The other annoyance is that when the game does need the traditional adventure game manipulation of objects, it’s not always natural or easy to do. Combining items in the inventory screen was fidgety and there’s more than one occasion where you’ll feel you have the right tool for the job only to be told “I can’t do that.” Mercifully, if you’re lacking the necessary tool or object, then you’ll be told so.
There’s a pleasant amount of actual deduction and criminal investigation involved in The Testament of Sherlock Holmes. One of the big parts of Holmes’ investigations is the deduction board; once Holmes and Watson have gathered enough information, they can begin to deduce what has happened during a crime. The board consists of interlocking scenarios with three options each. Choosing the right scenario will unlock the rest of the case, but sadly, it can sometimes devolve into simply clicking on all combinations until the board is marked as correct. There’s only a few times this is used in the game, just like Holmes’ chemical analysis machine.
Graphically, The Testament of Sherlock Holmes looks great. Despite being set in late Victorian London, the art style shows the city in some bright and colorful ways. Instead of the usual foggy streets, there’s some lovely backgrounds in gardens and pathways.
The characters of Holmes and Watson are well-voiced (modeled more closely on ITV’s 1980-1990’s adaptation starring Jeremy Brett as Holmes). The former is always cool, logical and seemingly in control, whilst Watson is always two steps behind and befuddled by his friend’s descent into criminality. Some of the facial animations are quite poor, however — the children that you see at the start are perhaps the worst offenders.
The Testament of Sherlock Holmes manages to elevate itself above being just a point-and-click game by adding some genuine investigative elements into the mix. Being based in a real-life historical setting, albeit in a fictional story, the clues and puzzles are all grounded in logic and never take the wild flights of fancy that many adventure games do.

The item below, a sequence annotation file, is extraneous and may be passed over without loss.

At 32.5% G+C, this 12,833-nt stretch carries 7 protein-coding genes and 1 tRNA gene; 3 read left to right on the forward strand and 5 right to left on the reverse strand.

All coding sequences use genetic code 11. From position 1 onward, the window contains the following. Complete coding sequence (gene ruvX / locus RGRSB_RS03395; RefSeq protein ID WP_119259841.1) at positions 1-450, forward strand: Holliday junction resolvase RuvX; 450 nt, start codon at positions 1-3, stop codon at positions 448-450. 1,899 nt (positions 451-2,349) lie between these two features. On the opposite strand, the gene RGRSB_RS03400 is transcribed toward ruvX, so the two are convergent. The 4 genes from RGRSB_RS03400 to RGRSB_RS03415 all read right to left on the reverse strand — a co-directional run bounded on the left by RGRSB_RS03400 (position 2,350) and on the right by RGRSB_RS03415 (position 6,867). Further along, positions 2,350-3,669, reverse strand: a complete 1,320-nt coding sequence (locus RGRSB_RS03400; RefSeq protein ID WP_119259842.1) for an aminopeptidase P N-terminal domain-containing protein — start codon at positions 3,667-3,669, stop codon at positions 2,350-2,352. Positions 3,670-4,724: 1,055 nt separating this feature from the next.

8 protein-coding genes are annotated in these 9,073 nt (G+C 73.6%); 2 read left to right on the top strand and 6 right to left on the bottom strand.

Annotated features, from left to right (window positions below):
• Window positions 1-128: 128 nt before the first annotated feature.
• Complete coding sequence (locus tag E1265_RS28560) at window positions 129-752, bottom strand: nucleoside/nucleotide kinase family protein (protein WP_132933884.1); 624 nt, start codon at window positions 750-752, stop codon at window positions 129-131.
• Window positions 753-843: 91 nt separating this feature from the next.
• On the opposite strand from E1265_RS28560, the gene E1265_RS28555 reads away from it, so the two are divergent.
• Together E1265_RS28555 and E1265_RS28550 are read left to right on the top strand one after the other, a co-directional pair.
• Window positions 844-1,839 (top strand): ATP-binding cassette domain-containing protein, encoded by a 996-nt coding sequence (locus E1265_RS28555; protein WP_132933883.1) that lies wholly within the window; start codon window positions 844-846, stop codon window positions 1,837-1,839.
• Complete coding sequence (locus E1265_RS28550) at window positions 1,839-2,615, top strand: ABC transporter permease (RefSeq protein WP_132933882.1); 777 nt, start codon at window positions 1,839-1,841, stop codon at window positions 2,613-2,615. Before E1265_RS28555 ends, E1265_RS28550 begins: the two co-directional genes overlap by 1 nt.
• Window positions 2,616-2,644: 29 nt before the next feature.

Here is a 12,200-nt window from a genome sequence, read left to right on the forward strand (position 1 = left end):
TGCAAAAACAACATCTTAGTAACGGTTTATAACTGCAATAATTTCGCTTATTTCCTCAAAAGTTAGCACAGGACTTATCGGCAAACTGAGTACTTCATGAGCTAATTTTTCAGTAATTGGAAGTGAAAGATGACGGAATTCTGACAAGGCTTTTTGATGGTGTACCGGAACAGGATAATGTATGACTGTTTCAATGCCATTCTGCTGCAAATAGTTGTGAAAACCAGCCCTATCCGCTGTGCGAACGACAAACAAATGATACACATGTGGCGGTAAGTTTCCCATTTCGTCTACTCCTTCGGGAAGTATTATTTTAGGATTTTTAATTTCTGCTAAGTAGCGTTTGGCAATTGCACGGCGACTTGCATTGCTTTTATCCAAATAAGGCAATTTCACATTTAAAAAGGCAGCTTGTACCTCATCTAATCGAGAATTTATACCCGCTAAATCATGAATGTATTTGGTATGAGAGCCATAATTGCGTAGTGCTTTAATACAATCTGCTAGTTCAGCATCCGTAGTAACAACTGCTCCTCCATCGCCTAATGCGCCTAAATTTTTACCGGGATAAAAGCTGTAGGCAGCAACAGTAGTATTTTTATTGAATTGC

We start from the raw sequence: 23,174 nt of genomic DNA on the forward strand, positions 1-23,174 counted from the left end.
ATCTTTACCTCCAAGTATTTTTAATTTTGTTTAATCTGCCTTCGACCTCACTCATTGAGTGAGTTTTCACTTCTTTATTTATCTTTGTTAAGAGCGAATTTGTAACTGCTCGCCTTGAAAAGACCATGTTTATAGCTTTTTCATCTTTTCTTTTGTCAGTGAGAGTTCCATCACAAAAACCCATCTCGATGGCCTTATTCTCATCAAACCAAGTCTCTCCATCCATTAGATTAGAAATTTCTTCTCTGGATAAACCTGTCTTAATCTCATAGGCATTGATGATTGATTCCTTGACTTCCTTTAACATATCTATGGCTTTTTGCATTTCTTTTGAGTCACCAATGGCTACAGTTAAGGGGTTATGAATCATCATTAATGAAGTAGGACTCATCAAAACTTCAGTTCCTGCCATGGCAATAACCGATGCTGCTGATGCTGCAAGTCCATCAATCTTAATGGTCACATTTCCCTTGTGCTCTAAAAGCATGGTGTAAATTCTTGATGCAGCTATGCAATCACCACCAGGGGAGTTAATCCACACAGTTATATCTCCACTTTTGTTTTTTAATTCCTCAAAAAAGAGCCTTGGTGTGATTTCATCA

That said, it isn’t without frustrations. Chapters can finish with an abrupt end, which leaves the story feeling disjointed and unsatisfying. There’s also a function in the menu for the player to alternate controlling Holmes and Watson during a case, but it’s only used twice towards the end of the game and throwing players into a puzzle with no idea as to what they’re doing is poor design.
Despite complaints, it’s a compelling story with some standout moments and surprising twists. Even more surprising is that the narrative does make sense in the end; a Sherlock Holmes story needs to be tight and logical, which this game manages to pull off overall. Even with the sometimes fractured narrative, it is hard to not want to get to the bottom of the cases that have led to Holmes behaving in the way he does. Watson’s growing anger and desperation with his friend becomes touching and it’s gratifying to reach the conclusion with all of the threads tied together. A little more care with introducing the puzzles and a little more deduction would have gone a long way in making this one of the best detective games of recent years.